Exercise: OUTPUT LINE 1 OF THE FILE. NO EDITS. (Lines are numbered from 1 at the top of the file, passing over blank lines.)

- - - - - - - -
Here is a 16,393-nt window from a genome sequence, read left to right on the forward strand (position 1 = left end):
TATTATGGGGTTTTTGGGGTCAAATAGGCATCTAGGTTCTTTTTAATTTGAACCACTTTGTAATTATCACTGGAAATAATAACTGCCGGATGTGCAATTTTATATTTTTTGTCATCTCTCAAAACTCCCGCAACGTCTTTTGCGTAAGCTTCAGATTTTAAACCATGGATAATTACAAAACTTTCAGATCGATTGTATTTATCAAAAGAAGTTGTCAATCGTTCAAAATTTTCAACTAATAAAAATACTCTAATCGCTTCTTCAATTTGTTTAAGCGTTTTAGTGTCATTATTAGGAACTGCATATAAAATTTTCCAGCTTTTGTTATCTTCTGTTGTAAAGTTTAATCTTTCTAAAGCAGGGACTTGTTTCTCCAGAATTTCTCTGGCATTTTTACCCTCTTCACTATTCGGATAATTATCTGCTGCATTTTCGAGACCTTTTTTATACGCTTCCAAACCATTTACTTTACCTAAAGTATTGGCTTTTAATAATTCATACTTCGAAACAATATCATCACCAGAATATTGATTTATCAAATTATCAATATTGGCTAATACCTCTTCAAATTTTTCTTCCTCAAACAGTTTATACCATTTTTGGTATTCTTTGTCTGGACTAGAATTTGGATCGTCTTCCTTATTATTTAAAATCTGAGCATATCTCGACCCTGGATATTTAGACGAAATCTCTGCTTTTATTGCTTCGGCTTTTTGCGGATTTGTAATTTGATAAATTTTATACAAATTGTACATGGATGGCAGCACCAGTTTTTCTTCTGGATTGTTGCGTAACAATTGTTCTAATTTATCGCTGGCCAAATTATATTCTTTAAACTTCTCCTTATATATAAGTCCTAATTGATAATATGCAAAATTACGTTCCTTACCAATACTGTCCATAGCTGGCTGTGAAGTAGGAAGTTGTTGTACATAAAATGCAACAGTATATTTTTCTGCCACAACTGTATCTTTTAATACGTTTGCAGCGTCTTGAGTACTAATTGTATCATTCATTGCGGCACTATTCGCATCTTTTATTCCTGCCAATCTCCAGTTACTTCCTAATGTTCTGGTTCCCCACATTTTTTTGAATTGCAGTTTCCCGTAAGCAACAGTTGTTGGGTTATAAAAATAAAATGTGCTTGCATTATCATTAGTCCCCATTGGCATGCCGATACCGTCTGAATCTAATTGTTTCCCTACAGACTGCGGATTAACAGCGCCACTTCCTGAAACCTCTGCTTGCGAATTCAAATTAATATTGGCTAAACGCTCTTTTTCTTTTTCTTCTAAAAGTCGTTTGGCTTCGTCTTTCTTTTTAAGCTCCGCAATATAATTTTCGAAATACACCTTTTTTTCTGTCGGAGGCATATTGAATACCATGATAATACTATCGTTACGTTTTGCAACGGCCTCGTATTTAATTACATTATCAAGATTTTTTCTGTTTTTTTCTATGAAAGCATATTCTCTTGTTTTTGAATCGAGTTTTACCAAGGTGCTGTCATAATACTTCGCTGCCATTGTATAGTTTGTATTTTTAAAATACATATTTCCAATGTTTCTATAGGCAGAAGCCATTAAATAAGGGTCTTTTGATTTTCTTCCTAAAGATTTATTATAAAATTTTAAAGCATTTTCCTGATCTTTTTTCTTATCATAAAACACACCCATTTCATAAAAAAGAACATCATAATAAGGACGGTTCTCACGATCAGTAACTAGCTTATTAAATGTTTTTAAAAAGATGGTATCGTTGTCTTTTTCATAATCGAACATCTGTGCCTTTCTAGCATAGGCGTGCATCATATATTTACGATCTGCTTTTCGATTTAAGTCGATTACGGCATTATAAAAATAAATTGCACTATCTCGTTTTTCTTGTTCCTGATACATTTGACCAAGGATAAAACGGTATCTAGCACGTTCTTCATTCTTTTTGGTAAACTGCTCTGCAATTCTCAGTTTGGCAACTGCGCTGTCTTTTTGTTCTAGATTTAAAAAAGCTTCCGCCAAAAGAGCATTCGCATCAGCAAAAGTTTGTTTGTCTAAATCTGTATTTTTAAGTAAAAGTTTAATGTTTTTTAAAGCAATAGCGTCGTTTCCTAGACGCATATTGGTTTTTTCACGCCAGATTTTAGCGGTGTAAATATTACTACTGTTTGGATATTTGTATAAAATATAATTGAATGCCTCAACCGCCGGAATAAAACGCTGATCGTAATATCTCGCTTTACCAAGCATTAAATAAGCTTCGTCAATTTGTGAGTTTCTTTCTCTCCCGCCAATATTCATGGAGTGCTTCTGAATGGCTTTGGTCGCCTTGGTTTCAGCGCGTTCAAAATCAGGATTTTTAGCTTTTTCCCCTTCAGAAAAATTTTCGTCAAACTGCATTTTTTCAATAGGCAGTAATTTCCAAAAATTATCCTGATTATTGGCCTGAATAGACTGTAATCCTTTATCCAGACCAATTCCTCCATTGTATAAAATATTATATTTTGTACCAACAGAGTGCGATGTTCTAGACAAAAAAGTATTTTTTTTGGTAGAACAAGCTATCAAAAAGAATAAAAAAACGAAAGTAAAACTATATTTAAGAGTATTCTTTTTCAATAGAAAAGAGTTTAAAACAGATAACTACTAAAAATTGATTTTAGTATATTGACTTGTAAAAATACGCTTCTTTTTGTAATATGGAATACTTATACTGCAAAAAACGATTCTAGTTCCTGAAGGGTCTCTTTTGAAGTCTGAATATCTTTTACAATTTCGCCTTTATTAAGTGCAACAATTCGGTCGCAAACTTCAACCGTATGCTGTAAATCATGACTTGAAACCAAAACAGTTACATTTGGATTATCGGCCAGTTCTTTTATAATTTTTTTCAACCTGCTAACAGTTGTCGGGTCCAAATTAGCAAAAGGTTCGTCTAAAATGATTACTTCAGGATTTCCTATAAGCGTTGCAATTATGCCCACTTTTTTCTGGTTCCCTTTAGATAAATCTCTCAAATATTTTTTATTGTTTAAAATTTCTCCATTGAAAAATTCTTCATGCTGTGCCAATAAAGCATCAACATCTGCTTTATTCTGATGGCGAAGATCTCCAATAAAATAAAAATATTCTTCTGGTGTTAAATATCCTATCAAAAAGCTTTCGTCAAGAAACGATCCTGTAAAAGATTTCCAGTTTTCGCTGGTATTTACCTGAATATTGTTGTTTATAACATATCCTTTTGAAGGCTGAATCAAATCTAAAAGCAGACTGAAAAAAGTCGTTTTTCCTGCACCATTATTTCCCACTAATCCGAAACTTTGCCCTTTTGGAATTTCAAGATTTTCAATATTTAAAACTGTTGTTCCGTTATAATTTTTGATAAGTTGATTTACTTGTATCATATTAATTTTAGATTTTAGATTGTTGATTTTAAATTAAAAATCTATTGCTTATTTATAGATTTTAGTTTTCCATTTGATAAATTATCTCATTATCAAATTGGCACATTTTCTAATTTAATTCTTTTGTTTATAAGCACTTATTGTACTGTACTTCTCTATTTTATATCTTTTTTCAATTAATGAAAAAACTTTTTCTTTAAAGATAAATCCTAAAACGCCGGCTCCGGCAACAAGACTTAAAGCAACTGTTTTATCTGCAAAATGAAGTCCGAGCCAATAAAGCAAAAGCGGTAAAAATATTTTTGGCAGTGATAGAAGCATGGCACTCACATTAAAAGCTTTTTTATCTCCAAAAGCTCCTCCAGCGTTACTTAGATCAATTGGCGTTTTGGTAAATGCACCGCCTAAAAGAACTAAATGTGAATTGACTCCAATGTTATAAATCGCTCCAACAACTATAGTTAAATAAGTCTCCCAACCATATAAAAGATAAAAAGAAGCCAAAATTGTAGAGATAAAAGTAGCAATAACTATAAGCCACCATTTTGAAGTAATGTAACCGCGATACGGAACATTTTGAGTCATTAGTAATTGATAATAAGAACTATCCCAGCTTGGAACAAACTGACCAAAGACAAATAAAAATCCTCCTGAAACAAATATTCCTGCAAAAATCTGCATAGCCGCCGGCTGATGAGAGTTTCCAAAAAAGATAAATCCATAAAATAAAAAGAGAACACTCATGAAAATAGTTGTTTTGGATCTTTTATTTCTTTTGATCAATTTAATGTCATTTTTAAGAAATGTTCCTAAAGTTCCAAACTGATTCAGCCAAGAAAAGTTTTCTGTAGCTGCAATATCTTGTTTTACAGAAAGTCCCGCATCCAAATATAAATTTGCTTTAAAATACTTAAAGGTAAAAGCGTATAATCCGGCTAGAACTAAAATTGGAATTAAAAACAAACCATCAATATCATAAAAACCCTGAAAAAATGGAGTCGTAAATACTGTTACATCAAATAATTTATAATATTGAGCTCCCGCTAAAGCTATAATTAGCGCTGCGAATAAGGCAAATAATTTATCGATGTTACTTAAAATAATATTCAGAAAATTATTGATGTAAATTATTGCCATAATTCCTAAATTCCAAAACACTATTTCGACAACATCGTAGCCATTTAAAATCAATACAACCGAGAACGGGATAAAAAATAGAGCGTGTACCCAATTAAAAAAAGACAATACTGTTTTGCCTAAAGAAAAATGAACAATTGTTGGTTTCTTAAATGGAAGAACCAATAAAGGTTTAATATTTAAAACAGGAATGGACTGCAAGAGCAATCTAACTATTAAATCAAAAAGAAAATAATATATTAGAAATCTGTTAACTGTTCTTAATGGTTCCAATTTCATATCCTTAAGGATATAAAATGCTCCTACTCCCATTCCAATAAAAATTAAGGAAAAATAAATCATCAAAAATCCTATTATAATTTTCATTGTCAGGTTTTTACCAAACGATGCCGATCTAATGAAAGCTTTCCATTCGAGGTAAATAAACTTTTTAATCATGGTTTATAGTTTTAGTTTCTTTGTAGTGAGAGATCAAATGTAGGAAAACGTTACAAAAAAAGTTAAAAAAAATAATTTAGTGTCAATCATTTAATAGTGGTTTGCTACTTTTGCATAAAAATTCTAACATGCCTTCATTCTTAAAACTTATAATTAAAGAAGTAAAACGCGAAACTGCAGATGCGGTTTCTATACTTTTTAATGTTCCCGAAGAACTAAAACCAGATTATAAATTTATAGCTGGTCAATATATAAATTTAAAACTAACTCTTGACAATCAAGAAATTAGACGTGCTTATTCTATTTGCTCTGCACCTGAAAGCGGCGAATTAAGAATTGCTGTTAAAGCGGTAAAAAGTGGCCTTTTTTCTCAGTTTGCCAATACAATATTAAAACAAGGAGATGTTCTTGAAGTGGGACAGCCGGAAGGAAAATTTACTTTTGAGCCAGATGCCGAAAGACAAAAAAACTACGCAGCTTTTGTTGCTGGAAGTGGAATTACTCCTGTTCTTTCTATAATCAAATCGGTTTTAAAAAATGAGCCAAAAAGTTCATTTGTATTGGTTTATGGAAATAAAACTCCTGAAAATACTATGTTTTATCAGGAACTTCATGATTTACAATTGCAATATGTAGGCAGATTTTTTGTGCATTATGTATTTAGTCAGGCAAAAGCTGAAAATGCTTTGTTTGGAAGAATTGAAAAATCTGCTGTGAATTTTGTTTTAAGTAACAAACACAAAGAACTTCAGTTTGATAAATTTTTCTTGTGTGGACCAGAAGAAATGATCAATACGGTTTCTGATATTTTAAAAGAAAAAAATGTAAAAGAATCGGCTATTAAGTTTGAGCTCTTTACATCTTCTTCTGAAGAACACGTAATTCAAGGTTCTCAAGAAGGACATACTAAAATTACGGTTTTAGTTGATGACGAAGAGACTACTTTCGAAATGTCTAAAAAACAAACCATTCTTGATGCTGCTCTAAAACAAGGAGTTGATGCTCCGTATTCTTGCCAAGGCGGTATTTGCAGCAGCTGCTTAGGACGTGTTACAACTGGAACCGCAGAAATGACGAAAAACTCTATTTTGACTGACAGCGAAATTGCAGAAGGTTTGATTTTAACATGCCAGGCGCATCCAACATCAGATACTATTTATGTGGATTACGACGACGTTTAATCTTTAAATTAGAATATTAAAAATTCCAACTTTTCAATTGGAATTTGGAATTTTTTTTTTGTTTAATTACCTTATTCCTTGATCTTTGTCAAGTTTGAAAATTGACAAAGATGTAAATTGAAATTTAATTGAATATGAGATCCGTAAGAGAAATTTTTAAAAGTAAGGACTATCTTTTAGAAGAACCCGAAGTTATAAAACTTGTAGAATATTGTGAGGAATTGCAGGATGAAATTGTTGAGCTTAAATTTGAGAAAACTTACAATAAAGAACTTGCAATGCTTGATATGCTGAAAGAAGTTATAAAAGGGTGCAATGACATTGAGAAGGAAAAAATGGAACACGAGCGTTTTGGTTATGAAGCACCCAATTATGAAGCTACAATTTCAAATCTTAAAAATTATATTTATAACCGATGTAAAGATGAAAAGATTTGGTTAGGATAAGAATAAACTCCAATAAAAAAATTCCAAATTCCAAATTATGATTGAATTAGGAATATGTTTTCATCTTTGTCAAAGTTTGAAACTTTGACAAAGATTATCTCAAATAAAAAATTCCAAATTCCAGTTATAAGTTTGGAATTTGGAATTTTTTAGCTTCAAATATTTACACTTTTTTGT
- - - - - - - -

Here is a 16,393-nt window from a genome sequence, read left to right on the forward strand (position 1 = left end):